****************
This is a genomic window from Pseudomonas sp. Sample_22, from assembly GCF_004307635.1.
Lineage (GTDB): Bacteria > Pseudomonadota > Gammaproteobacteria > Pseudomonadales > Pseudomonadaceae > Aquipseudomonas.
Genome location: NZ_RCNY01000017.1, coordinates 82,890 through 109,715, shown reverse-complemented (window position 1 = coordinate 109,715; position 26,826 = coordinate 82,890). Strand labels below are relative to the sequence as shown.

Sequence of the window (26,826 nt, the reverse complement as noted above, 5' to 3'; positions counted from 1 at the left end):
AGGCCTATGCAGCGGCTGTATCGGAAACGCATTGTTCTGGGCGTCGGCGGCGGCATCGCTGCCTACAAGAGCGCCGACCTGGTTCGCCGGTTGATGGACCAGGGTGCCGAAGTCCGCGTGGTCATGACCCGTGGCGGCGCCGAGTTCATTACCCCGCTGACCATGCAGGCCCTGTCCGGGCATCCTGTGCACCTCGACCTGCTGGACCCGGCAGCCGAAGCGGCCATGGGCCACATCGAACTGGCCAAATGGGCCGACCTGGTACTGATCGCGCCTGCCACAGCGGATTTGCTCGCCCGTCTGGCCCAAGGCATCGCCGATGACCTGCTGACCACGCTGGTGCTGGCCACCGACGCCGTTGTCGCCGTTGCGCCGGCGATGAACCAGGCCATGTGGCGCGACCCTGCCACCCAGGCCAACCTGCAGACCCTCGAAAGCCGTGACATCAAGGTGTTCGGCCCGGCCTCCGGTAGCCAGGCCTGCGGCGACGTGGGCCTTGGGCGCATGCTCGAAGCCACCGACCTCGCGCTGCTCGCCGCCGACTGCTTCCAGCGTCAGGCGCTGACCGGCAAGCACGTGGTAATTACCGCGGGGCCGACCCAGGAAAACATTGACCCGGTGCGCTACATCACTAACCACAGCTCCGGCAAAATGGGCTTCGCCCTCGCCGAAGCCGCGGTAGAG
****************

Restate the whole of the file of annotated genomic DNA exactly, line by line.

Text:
This is a genomic window from Pseudomonas sp. Sample_22, from assembly GCF_004307635.1.
Lineage (GTDB): Bacteria > Pseudomonadota > Gammaproteobacteria > Pseudomonadales > Pseudomonadaceae > Aquipseudomonas.
Genome location: NZ_RCNY01000017.1, coordinates 82,890 through 109,715, shown reverse-complemented (window position 1 = coordinate 109,715; position 26,826 = coordinate 82,890). Strand labels below are relative to the sequence as shown.

Sequence of the window (26,826 nt, the reverse complement as noted above, 5' to 3'; positions counted from 1 at the left end):
AGGCCTATGCAGCGGCTGTATCGGAAACGCATTGTTCTGGGCGTCGGCGGCGGCATCGCTGCCTACAAGAGCGCCGACCTGGTTCGCCGGTTGATGGACCAGGGTGCCGAAGTCCGCGTGGTCATGACCCGTGGCGGCGCCGAGTTCATTACCCCGCTGACCATGCAGGCCCTGTCCGGGCATCCTGTGCACCTCGACCTGCTGGACCCGGCAGCCGAAGCGGCCATGGGCCACATCGAACTGGCCAAATGGGCCGACCTGGTACTGATCGCGCCTGCCACAGCGGATTTGCTCGCCCGTCTGGCCCAAGGCATCGCCGATGACCTGCTGACCACGCTGGTGCTGGCCACCGACGCCGTTGTCGCCGTTGCGCCGGCGATGAACCAGGCCATGTGGCGCGACCCTGCCACCCAGGCCAACCTGCAGACCCTCGAAAGCCGTGACATCAAGGTGTTCGGCCCGGCCTCCGGTAGCCAGGCCTGCGGCGACGTGGGCCTTGGGCGCATGCTCGAAGCCACCGACCTCGCGCTGCTCGCCGCCGACTGCTTCCAGCGTCAGGCGCTGACCGGCAAGCACGTGGTAATTACCGCGGGGCCGACCCAGGAAAACATTGACCCGGTGCGCTACATCACTAACCACAGCTCCGGCAAAATGGGCTTCGCCCTCGCCGAAGCCGCGGTAGAG